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- February 10, 2020 at 4:09 pm #35491
LCF✘ Not a client
Because of my current situation, there are nights when I absolutely have to sleep because I have to get my husband to the hospital for his palliative chemo. There is no room for negotiation here. It’s a fair drive and he sometimes needs a lot of help. On no sleep I can’t drive, and my insomnia is at the point where I’m lucky if I get two hours without help. I’m also responsible for all of the grocery shopping, the cooking, and the cleaning.
I’ve been through all the meds, pharmaceutical and herbal. They all work for a while, then stop. Even my best friend Lorazepam has failed me after 20 years of an on-off relationship! However, I can use Seroquel like a sleeping pill if I only use it a couple of times a week.
I did a five week CBT last year that was utterly useless. The “therapist” basically spent half an hour parroting my sleep diary back at me and gave me a couple of links to relaxation exercises. By the end of the five weeks I was sleeping less and my anxiety levels were through the roof, and since then I haven’t been able to fall asleep — I used to fall asleep immediately but wake after three or four hours. Now I can’t even do that.
I can’t commit to a full CBT program right now because of my life situation (and anyway getting out of bed if I don’t sleep starts my heart palpitating and it won’t stop for the rest of the night), but I was hoping that at least using a sleep window would have some benefit. Even if I could get three or four hours with the odd good night via medication I’d be able to function a bit better and be able to provide my husband with more emotional support. He gets terribly depressed thinking that I’ll be sick for the rest of my life, after he’s gone.
My question is, if I’m using CBT or at least implementing a sleep window, can I still use the Seroquel on the nights I have to sleep, or is that counter-productive? There’s no danger I’ll use it every night because after about 4 nights it poops out and then I feel even worse the next day.
Any pointers or comments would be appreciated.
February 11, 2020 at 5:26 pm #35524
- This topic was modified 1 week, 1 day ago by LCF.
Martin Reed★ Admin
You’ll very likely find cognitive behavioral therapy for insomnia (CBT-I) techniques helpful regardless of whether you are taking medication or not. So, I would suggest simply taking any medication as it has been prescribed to you by your physician. You certainly shouldn’t make any changes without talking to your physician first.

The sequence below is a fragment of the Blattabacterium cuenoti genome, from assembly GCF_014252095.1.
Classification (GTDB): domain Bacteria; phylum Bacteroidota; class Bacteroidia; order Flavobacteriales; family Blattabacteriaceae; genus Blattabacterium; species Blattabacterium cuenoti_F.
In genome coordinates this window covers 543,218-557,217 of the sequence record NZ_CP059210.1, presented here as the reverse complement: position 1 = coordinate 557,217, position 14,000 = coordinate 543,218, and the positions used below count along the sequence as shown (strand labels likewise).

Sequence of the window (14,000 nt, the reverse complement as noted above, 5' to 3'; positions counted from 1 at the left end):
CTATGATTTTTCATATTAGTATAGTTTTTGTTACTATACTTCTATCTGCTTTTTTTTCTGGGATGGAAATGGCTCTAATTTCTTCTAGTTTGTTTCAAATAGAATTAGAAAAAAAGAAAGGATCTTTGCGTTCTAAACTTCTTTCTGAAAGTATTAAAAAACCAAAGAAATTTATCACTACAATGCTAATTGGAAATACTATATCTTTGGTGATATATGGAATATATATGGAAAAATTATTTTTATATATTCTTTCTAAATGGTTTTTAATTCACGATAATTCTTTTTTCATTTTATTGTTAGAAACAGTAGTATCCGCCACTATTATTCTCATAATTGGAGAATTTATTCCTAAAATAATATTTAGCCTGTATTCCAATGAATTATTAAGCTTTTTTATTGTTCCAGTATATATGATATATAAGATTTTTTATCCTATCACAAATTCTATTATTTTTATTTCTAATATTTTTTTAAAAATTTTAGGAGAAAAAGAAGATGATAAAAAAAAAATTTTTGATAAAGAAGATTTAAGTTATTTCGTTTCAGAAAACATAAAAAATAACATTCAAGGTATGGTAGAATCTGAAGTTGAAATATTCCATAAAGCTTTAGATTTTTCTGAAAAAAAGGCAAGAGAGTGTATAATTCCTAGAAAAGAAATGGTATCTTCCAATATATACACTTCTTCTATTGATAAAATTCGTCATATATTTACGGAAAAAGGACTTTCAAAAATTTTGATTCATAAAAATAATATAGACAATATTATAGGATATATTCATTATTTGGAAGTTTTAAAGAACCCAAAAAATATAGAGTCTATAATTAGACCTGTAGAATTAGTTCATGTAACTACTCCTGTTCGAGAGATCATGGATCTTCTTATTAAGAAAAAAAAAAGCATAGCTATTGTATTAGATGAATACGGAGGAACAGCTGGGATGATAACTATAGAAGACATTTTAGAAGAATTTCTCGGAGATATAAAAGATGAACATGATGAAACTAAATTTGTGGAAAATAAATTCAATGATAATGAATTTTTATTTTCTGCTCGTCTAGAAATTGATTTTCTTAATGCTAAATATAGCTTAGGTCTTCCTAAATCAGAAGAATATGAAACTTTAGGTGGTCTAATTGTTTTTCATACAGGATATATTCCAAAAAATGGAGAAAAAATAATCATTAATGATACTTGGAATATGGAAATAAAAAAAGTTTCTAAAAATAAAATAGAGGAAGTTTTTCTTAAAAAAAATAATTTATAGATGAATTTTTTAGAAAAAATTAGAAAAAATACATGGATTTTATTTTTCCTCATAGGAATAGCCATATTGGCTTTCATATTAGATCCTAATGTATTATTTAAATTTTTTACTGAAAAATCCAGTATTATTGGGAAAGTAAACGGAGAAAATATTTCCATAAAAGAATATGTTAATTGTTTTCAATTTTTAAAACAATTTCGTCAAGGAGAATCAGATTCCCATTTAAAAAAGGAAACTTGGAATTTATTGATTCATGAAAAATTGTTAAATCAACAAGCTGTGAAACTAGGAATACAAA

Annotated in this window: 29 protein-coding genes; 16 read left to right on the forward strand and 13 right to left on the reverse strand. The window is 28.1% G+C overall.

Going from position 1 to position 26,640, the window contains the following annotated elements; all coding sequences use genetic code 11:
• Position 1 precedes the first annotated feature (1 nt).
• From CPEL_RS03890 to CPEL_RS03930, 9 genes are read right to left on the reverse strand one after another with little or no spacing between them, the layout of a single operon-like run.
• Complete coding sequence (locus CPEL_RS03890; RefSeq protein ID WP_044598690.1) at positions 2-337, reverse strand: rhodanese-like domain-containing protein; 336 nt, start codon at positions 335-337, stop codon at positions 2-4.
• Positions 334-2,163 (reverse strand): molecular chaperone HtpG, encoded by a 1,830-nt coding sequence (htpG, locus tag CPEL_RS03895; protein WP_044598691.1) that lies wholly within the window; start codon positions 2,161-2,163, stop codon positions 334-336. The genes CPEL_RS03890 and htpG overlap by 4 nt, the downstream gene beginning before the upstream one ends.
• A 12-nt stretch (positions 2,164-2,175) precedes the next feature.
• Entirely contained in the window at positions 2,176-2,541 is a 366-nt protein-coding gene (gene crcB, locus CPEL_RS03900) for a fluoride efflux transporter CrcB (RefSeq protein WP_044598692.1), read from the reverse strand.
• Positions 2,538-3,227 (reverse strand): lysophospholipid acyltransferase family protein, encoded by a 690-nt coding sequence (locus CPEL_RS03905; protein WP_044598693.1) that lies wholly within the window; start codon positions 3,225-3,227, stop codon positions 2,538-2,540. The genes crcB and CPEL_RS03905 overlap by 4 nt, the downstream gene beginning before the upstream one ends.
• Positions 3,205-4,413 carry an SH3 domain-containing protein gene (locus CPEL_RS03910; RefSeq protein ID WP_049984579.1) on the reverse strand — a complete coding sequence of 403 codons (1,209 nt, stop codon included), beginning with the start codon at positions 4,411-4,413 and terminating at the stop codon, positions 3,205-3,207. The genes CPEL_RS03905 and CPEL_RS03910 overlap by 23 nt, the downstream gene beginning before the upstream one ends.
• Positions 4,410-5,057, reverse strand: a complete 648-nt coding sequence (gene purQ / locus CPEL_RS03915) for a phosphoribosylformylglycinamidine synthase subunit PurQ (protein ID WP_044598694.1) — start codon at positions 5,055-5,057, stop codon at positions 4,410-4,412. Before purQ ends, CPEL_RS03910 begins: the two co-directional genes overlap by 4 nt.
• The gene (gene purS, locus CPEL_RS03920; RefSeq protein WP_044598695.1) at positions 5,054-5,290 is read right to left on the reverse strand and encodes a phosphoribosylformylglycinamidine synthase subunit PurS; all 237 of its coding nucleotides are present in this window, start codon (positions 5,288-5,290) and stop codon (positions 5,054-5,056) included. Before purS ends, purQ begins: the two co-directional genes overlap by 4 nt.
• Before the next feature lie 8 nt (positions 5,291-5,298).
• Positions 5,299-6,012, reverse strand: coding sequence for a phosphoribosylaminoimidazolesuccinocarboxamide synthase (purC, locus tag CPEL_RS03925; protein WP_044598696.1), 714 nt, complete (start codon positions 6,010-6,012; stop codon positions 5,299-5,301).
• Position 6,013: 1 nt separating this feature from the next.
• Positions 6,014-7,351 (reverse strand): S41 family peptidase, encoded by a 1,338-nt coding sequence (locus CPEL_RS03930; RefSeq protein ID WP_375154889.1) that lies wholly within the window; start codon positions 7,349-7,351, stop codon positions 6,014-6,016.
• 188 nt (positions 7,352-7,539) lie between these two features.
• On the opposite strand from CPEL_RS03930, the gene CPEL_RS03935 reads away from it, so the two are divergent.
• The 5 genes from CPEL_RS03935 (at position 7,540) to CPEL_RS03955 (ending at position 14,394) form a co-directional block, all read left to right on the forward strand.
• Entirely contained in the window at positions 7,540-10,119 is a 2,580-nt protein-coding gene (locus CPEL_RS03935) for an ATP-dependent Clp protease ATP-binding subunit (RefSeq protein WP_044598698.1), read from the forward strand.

The only time sleeping pills can become problematic is if you take the medication contingently — because this can continually erode your sleep confidence and make you believe that you can only sleep if you take a pill. You might find this video helpful: Does cognitive behavioral therapy for insomnia (CBT-I) work if you are taking sleeping pills?
I hope this helps.The content of this post is provided for informational and educational purposes only. It is not medical advice and is not intended to diagnose, treat, cure, or prevent any disease, disorder, or medical condition. It should never replace any advice given to you by your physician or any other licensed healthcare provider. Insomnia Coach LLC offers coaching services only and does not provide therapy, counseling, medical advice, or medical treatment. All content is provided “as is” and without warranties, either express or implied.February 11, 2020 at 9:09 pm #35527
LCF✘ Not a client
That is helpful to know since I’m in a bind at the moment. I was pretty sure I was told that last year when I signed up for the CBT course I took here, but then the CBT therapist got very upset if I used them so I thought perhaps I’d been mistaken.
My goal is to not need medication, although I don’t rule it out entirely. I just don’t want to depend on it all the time. I hate this feeling of being trapped.
I think what I’ll start with is a 7-hour window and move it back by half hours if I start to sleep a bit better. Right now just the thought of only having 5.5 hours in bed is too much for me to even think about. I get panicky at the thought. Also, I usually go to bed at 10:30 or eleven pm but if I do a seven hour window to start with I’ll go to bed at midnight, so I should be a bit sleepier than I normally am. 7 hours in bed is a lot less than normal for me, too. I often get four hours of sleep over an eight or nine hour period.
Thanks for the response. I appreciate it.February 15, 2020 at 3:30 pm #35580
Martin Reed★ Admin
You’re very welcome! If you find the idea of jumping straight to a five-and-a-half-hour sleep window a bit intimidating (which is completely understandable) you can indeed make the reduction a bit more gradual and staggered.
There is evidence to support the effectiveness of such a strategy — it’s known as sleep compression. Here’s a video about it: If sleep restriction for insomnia is too hard, sleep compression can be a good alternative.
I hope this helps!The content of this post is provided for informational and educational purposes only. It is not medical advice and is not intended to diagnose, treat, cure, or prevent any disease, disorder, or medical condition. It should never replace any advice given to you by your physician or any other licensed healthcare provider. Insomnia Coach LLC offers coaching services only and does not provide therapy, counseling, medical advice, or medical treatment. All content is provided “as is” and without warranties, either express or implied.